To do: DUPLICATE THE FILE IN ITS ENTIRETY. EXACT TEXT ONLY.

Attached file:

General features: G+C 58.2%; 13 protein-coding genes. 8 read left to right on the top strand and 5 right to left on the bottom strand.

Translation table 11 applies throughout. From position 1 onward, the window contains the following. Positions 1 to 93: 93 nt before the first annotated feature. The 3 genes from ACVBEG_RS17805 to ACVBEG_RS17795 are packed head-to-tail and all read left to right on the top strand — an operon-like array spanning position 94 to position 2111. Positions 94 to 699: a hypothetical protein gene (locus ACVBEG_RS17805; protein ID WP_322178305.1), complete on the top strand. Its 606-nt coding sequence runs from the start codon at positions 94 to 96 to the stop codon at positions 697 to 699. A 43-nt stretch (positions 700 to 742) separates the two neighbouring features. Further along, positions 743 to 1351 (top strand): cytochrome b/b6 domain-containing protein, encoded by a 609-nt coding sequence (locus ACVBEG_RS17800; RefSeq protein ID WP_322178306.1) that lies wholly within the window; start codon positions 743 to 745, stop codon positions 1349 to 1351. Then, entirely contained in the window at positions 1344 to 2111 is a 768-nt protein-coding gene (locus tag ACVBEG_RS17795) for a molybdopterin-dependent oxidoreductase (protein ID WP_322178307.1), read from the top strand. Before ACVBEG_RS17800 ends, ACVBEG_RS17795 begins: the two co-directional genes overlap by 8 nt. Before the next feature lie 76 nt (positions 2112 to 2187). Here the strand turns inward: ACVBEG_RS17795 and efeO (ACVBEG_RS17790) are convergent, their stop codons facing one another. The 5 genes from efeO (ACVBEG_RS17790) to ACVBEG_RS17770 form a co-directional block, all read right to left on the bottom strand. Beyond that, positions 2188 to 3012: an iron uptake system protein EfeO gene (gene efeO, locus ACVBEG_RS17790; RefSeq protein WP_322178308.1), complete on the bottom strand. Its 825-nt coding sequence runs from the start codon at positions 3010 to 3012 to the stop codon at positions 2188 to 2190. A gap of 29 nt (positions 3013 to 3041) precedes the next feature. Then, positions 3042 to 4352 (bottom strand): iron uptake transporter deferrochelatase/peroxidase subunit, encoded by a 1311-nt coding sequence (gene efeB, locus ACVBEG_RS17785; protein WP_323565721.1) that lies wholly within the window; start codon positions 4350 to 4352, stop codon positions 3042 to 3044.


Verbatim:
General features: G+C 58.2%; 13 protein-coding genes. 8 read left to right on the top strand and 5 right to left on the bottom strand.

Translation table 11 applies throughout. From position 1 onward, the window contains the following. Positions 1 to 93: 93 nt before the first annotated feature. The 3 genes from ACVBEG_RS17805 to ACVBEG_RS17795 are packed head-to-tail and all read left to right on the top strand — an operon-like array spanning position 94 to position 2111. Positions 94 to 699: a hypothetical protein gene (locus ACVBEG_RS17805; protein ID WP_322178305.1), complete on the top strand. Its 606-nt coding sequence runs from the start codon at positions 94 to 96 to the stop codon at positions 697 to 699. A 43-nt stretch (positions 700 to 742) separates the two neighbouring features. Further along, positions 743 to 1351 (top strand): cytochrome b/b6 domain-containing protein, encoded by a 609-nt coding sequence (locus ACVBEG_RS17800; RefSeq protein ID WP_322178306.1) that lies wholly within the window; start codon positions 743 to 745, stop codon positions 1349 to 1351. Then, entirely contained in the window at positions 1344 to 2111 is a 768-nt protein-coding gene (locus tag ACVBEG_RS17795) for a molybdopterin-dependent oxidoreductase (protein ID WP_322178307.1), read from the top strand. Before ACVBEG_RS17800 ends, ACVBEG_RS17795 begins: the two co-directional genes overlap by 8 nt. Before the next feature lie 76 nt (positions 2112 to 2187). Here the strand turns inward: ACVBEG_RS17795 and efeO (ACVBEG_RS17790) are convergent, their stop codons facing one another. The 5 genes from efeO (ACVBEG_RS17790) to ACVBEG_RS17770 form a co-directional block, all read right to left on the bottom strand. Beyond that, positions 2188 to 3012: an iron uptake system protein EfeO gene (gene efeO, locus ACVBEG_RS17790; RefSeq protein WP_322178308.1), complete on the bottom strand. Its 825-nt coding sequence runs from the start codon at positions 3010 to 3012 to the stop codon at positions 2188 to 2190. A gap of 29 nt (positions 3013 to 3041) precedes the next feature. Then, positions 3042 to 4352 (bottom strand): iron uptake transporter deferrochelatase/peroxidase subunit, encoded by a 1311-nt coding sequence (gene efeB, locus ACVBEG_RS17785; protein WP_323565721.1) that lies wholly within the window; start codon positions 4350 to 4352, stop codon positions 3042 to 3044.